Future of FEPatrick Whitehouse | April 25th 2018
I believe there is an exciting year ahead for web developers, especially for us front end developers. Without a doubt there will be even more technologies introduced in 2018 which will benefit us and our workflow. However, I predict the trends in 2018 will be very similar to 2017.
Here are the tools and technologies that I think will be making regular appearances throughout 2018.
CSS grid is a display property that has been the subject of talks for a while now. The reason that a fair few people haven’t heard of this property is because not all browsers support this feature … yet! CSS Grid allows for rapid prototyping and developing complex websites by using minimal code. Although grid is not 100% supported yet, a handful of global companies are using grid in production, an example being Stripe who use it on their product page. See https://stripe.com/connect. Grid also works hand in hand with flex properties which is a frontend developer’s dream! A good resource for learning CSS Grid is Grid by Example, published by Rachel Andrew – https://gridbyexample.com/
Progressive Web Apps
Progressive web apps are relatively new and over the past couple of years, Google has been trying to push developers to develop PWAs as they react in the same way a native app does, but they’re delivered through the device’s browser. PWAs can also produce push notifications and they also have the ability to work offline unlike a standard responsive website. Other advantages of PWAs are that they are low on data and the user will always get the latest version upon their visit, unlike a native app which needs to be manually updated.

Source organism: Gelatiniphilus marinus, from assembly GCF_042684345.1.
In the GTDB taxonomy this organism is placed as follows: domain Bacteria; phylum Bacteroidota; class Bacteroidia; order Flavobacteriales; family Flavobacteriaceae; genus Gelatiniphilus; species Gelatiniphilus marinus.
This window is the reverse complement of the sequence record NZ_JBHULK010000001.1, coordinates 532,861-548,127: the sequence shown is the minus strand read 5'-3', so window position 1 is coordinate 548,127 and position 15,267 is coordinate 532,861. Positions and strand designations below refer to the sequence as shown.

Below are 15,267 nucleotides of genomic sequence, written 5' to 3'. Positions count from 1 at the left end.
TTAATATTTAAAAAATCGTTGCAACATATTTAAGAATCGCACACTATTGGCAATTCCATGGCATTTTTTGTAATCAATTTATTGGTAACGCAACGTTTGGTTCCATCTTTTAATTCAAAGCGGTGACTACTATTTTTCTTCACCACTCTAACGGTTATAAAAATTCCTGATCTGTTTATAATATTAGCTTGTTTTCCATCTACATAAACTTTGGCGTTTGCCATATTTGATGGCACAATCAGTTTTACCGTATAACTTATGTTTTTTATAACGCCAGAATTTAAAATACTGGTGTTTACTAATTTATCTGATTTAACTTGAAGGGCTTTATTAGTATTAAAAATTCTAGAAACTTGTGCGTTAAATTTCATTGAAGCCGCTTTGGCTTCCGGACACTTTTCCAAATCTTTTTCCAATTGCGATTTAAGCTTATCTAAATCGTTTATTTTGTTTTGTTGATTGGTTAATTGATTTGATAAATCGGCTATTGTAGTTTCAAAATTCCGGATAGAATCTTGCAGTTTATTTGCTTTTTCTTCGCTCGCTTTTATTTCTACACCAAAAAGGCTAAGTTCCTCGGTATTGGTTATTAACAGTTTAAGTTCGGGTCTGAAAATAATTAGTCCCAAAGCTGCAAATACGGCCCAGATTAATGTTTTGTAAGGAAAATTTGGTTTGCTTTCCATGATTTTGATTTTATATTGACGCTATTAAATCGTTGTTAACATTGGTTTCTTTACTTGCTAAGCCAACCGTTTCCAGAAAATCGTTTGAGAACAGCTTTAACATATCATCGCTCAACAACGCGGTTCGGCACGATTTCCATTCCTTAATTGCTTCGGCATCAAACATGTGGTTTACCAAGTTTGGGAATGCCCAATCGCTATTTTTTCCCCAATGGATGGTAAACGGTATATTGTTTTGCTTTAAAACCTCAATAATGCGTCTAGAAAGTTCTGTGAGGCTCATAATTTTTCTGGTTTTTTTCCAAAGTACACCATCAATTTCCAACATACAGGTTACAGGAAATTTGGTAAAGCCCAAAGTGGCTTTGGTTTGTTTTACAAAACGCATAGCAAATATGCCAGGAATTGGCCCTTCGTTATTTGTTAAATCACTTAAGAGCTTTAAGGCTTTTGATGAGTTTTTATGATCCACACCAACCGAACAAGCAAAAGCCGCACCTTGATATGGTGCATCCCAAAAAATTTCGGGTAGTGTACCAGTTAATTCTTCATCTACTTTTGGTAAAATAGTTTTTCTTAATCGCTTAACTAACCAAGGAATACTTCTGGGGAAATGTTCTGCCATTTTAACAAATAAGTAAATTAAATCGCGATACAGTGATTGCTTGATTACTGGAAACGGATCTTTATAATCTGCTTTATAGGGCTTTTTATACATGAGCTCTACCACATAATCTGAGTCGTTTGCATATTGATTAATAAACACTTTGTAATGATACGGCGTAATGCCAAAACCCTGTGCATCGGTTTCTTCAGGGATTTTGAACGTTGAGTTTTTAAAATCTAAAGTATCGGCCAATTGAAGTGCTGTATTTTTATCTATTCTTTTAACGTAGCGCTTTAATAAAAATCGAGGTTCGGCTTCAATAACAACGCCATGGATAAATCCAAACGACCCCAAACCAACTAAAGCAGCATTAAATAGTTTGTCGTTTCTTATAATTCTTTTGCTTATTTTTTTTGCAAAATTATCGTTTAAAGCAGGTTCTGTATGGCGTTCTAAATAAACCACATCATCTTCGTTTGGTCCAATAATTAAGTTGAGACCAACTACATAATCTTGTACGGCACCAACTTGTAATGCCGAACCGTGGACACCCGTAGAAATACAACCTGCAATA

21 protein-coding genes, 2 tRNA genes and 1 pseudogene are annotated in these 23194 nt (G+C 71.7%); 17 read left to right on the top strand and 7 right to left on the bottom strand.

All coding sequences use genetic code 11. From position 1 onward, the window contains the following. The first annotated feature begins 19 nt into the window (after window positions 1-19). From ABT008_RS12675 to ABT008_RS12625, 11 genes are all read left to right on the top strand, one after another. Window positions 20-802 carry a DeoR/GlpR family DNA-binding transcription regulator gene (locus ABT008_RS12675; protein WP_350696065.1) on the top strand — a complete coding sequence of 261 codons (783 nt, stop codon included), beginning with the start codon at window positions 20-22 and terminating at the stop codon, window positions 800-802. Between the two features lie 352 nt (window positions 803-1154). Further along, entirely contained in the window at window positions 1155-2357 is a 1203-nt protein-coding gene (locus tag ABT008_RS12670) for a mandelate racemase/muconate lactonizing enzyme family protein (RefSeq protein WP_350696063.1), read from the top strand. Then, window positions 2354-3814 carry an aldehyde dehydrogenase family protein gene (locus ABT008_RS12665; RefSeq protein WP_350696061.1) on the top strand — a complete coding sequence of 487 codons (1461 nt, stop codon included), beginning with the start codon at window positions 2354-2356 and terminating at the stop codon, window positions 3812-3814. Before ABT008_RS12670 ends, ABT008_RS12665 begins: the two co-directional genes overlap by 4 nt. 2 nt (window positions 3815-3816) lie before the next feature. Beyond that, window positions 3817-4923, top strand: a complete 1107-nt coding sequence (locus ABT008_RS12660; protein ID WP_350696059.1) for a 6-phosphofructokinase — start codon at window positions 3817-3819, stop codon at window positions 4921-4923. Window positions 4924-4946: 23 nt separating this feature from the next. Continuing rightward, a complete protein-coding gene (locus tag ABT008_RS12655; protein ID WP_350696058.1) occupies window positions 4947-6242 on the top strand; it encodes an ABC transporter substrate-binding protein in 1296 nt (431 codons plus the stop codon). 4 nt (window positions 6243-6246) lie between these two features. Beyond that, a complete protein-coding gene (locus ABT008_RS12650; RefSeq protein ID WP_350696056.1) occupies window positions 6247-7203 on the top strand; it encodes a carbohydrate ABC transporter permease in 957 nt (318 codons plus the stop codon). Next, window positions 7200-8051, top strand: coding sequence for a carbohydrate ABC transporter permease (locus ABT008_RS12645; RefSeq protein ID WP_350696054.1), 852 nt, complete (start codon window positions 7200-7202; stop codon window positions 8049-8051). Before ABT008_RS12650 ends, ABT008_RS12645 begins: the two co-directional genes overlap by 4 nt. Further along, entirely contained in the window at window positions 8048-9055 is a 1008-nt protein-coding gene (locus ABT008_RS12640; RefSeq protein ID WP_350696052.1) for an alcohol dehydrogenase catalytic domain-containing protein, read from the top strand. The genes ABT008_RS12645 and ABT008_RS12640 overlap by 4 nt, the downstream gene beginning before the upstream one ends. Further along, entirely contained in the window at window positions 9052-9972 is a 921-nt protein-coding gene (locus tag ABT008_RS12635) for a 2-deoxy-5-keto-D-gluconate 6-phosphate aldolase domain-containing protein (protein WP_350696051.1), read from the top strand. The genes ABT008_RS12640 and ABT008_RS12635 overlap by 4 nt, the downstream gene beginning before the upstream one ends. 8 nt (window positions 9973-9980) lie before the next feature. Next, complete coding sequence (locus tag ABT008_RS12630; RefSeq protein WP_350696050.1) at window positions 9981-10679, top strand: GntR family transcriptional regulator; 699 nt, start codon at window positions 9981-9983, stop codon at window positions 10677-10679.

Static Site Generators
I had never touched a static site generator until a few months ago when I was redesigning my portfolio. I have always used WordPress when creating small and compact websites, even if the site only consists of a handful of pages, as pages can be updated with ease when using a CMS such as WordPress. Recently I questioned myself as to whether there was an alternative, as my current site was slow and I felt WordPress wasn’t really ideal for such a minimal site. I came across a static site generator named Jekyll. I now use Jekyll in combination with GitHub pages (GitHub pages is already powered by Jekyll). As Jekyll doesn’t rely on any databases unlike WordPress, I can now deploy any site built with Jekyll within seconds of making a change. Jekyll and other static site generators work in a similar way to content management systems, for example allowing for custom page templates and partials. However, unlike a CMS, there is no “back end” as such in a static site generator, but this doesn’t change my opinion on them!